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17ft daysailor compression post

Discussion in 'Day Sailers' started by Tom55, Jul 16, 2018. Add this thread to a FAQ

  1. Tom55

    Tom55

    Joined Jul 16, 2018
    2 posts, 0 likes
    Oday 17ft Day Sailer
    US Virginia Beach
    Hi,
    Has anyone had a compression post failure? Actually I had an UNDER the compression post failure as in we almost sank. Just curious if its this boat or a class problem.
     


  2. Sunbird22358

    Sunbird22358

    Joined Jun 2, 2004
    1,694 posts, 36 likes
    Oday Day Sailer
    US Wareham, MA
    OH No, another "Monday, Friday, or day before/after a holiday" boat! Did your mast step suddenly crack through the cuddy "floor" causing the mast to drop down a few inches?? Happened to me (and a few other DS II owners!) and let me tell you, the BANG when the previous owner's inadequate repair let go was a bit frightening, even to a seasoned sailor!! Apparently, on some boats, the plastic pipe that is placed under the maststep to carry the load of the mast down pressure to the inside of the hull was misplaced, mine was about 3" or so forward of the mast step! I fixed it initially by adding an aluminum plate (about 12" square) between the mast step and the cuddy floor (had to remount the CB lifting control line as well, I tapped the plate and used short machine screws in place of the original sheet-metal screws to secure the eye-strap and block). The 3/4" plywood under the cuddy floor (about 8" to 9" square, maybe a little bigger?) had also rotted out over the years prior to my purchasing the boat and I ended up cutting an access panel to one side and aft of the mast step to allow me to replace that. About 8-9 years later I discovered the plywood that I put in had also rotted out (I guess I had not saturated it enough with Epoxy), this time I rebuilt the area correctly with a larger plywood panel and I move the pipe so that it is now directly under the mast step, coincidentily also raising that area of the cuddy floor and thus the mast step a couple of inches (area had sagged down sue to pipe not really being tall enough once the plywood between it and the underside of the cuddy floor had disintergrated.)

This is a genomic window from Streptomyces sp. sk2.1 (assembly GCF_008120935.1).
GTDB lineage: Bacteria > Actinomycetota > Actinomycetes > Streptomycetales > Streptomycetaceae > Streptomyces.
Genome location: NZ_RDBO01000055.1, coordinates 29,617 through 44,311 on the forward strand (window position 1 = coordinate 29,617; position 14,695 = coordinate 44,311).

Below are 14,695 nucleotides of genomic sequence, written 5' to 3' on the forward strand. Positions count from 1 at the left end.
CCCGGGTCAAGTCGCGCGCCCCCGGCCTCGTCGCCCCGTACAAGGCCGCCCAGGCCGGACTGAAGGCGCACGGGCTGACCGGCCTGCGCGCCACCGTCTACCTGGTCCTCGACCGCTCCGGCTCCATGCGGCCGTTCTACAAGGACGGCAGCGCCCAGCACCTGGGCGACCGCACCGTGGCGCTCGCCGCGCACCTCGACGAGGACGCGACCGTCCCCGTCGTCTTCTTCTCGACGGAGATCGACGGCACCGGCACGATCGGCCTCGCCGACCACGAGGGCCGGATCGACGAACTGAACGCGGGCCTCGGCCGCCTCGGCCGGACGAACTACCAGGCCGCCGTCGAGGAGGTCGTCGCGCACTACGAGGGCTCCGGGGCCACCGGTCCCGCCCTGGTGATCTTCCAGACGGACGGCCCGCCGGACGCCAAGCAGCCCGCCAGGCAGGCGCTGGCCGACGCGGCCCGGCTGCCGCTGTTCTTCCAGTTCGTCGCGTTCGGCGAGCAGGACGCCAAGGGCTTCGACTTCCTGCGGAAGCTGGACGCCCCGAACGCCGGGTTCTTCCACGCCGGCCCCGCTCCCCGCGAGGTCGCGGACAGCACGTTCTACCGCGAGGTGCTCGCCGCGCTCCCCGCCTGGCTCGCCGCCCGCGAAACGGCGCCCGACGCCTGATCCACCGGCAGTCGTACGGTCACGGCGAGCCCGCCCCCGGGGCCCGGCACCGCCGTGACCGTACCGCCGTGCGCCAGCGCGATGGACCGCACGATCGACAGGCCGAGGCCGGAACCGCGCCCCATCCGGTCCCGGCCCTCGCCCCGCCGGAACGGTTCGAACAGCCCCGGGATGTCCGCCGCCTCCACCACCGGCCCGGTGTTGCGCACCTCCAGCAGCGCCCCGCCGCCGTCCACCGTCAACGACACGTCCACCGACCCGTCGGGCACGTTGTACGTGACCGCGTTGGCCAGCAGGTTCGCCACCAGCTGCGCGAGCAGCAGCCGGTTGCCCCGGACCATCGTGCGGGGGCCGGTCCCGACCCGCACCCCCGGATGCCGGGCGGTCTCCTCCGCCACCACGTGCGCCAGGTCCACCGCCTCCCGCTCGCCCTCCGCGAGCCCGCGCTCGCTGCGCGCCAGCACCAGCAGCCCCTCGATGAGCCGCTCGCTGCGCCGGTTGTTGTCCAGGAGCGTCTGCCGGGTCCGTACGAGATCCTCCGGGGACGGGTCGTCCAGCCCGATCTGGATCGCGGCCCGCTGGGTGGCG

I hope I'm not scaring you, this is not a catastrophic failure, but will require some possible rebuilding under the cuddy floor. For now, adding a metal plate under the mast step may keep you going until more permanent repairs can be decided on. However, if you actually have any cracks in the hull due to this failure......... repairs are more pressing! Here are a few pics of my boat to show (sort-of) my repairs. If I can offer any advice, guidance, let me know! I could take some more pictures of my boat, but right now I am 40 miles from her and may not get aboard until Sunday. I have added another drawing, showing the approximate location of the support structure under the cuddy floor (foam-filled fiberglass "beams").
     

    Attached Files:



    Last edited: Jul 17, 2018
  3. Tom55

    Tom55

    Joined Jul 16, 2018
    2 posts, 0 likes
    Oday 17ft Day Sailer
    US Virginia Beach
    Wow! Thanks for your reply and solution, I appreciate it! I'm going to copy it.

    By the way, is the drain with the ball in it on the bottom of the boat for draining the covered spaces? This double hull thing is kind of weird...
     


  4. Sunbird22358

    Sunbird22358

    Joined Jun 2, 2004
    1,694 posts, 36 likes
    Oday Day Sailer
    US Wareham, MA
    The bailer that looks like the one on a SUNFISH, drains the water that gets into the cockpit, the ball I suppsed to stop water from flowing back in, but well, it really doesn't! I keep mine plugged while sailing and only open it when moored, it will allow rainwater to drain while I'm not aboard. The screw-in plug at or near the bottom of the transom on the outside is to drain the space between the hull and deck (bilge under cockpit and cuddy "floor". The 1" plug (typical drain plug like many trailerable boats have) drains the cockpit, but is too high up to fully drain all water, I haven't really figured the purpose of that yet, but I guess if the cockpit were swamped (filled with water) it will certainly drain a lot of the water faster than the bailer!
     

    Attached Files:




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